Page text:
Theocratic Intentions on UChicago Campus?
Have any of my fellow UChicago classmates seen this ad put out by the Intervarsity Christian Fellowship?
The imagery of the buildings of the three branches of the United States government, shown with hands wrapped in Christian prayer, gives a deeply troubling message about what Christians believe is the connection between church and state. It’s also taking sides on a serious constitutional question, and of course, they are on the wrong side of it.
The apologists are going to spin this as an “interfaith” thing, a movement that is supposed to be some humanistic outreach to people of all beliefs and backgrounds. Don’t be fooled. The vision of the National Day of Prayer, as articulated by ads like the one above, is clearly stated on the organization’s own website:
In accordance with Biblical truth, the National Day of Prayer Task Force seeks to:
- Mobilize and encourage personal and corporate prayer, regardless of current issues and positions (Colossians 4:2, Romans 12:12, Matthew 18:19-20, Joel 2:13-16, II Chronicles 7:14)
- Preserve America’s Christian heritage and defend the religious freedoms granted by the Constitution (Deuteronomy 6:6-8, Proverbs 14:34)
- Emphasize prayer for America and its leadership in the seven centers of power: Government, Military, Media, Business, Education, Church and Family (I Timothy 2:1-6)
- Foster unity within the Christian Church (Psalm 133:1, Ephesians 4:11-13
They also describe who they are:
Our Task Force is a privately funded organization whose purpose is to encourage participation on the National Day of Prayer. It exists to communicate with every individual the need for personal repentance and prayer, to create appropriate materials, and to mobilize the Christian community to intercede for America’s leaders and its families. The Task Force represents a Judeo Christian expression of the national observance, based on our understanding that this country was birthed in prayer and in reverence for the God of the Bible.
In other words, this is a private organization that perpetuates the lie that this country was founded on Christianity. It doesn’t matter if there are hundreds of examples of what the Founding Fathers believed or wrote. It doesn’t matter if we point out that we have a secular Constitution and a separation of church and state. History and evidence mean nothing to them; they won’t be happy until they get the government to have a “holiday” just for their religion.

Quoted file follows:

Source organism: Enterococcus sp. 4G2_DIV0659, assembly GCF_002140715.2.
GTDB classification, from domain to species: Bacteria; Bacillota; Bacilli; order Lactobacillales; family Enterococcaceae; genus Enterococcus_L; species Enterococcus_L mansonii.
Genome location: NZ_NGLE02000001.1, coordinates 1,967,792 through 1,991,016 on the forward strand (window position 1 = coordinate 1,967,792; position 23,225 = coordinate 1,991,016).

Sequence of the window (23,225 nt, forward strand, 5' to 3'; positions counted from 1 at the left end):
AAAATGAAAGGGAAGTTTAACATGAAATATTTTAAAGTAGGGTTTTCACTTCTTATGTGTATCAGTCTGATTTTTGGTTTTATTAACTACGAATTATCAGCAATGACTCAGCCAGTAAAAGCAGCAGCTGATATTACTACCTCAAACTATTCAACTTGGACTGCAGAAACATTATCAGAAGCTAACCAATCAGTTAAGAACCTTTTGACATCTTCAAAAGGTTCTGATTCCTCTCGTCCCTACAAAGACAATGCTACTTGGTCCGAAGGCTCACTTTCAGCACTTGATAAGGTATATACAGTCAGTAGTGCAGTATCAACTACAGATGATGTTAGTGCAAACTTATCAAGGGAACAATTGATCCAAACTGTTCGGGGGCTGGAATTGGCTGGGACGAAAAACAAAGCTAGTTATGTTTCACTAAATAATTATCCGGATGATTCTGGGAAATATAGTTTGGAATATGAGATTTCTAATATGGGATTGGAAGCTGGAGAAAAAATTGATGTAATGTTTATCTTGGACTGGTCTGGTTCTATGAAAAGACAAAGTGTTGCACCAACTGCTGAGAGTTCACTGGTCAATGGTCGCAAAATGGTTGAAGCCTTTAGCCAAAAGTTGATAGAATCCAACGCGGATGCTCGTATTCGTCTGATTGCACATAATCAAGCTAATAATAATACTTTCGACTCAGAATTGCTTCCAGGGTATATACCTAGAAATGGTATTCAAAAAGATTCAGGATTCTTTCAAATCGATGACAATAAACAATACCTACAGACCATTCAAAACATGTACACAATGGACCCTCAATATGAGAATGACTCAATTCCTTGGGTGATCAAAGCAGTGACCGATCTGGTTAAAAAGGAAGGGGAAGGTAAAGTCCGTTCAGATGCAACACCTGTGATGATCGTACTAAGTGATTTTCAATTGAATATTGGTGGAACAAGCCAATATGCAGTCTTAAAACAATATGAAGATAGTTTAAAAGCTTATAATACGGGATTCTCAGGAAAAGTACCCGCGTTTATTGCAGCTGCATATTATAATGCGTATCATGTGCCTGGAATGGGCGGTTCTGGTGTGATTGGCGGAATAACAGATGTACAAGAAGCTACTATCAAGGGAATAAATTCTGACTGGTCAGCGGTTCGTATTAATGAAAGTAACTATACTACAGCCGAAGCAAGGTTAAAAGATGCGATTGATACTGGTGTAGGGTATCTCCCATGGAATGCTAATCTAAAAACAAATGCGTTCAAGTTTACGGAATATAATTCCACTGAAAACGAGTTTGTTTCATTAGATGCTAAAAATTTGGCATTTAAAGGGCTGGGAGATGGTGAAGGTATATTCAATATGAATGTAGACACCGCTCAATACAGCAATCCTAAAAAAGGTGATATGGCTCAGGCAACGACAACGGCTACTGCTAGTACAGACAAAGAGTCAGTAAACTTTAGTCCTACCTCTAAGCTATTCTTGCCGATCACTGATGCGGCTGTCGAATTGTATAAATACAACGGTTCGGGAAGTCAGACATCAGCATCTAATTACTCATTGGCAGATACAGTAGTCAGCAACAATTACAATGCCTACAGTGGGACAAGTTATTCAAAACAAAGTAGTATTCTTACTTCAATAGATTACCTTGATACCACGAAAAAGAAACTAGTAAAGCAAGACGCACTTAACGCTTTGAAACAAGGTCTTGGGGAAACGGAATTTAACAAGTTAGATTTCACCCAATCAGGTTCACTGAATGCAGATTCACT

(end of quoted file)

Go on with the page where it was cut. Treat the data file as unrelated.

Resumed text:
Apparently, it isn’t enough that private individuals keep their religion to themselves; it has to be recognized by government, connected to government, and embedded into government. Sometimes, it even has to be sponsored by government, which is exactly what the National Day of Prayer is.
The NDP Task Force is headed Mrs. Shirley Dobson, the wife of Dr. James Dobson. Dr. Dobson, head of Focus on the Family, is an influential evangelical Christian known for his right-wing views on marriage, homosexuality, and education. (He’s a sponsor of the ex-gay, “curing” homosexuality movement, for example.) NDP Task Force and Focus on the Family are officially independent organizations, but they were literally working together from 1991 to 2009.
Where does this put nonbelievers? Nowhere, really. The court cases are still pending.
We’ll just have to sit back and observe the government endorsement of religion.
We’ll just have to watch Christians pretend to support the separation of church and state.
Posted on May 5, 2011, in History, Politics, Religion and tagged constitutional, dobson, focus on the family, intervarsity christian fellowship, national day of prayer, separation of church and state, shirley dobson, university of chicago. Bookmark the permalink. 1 Comment.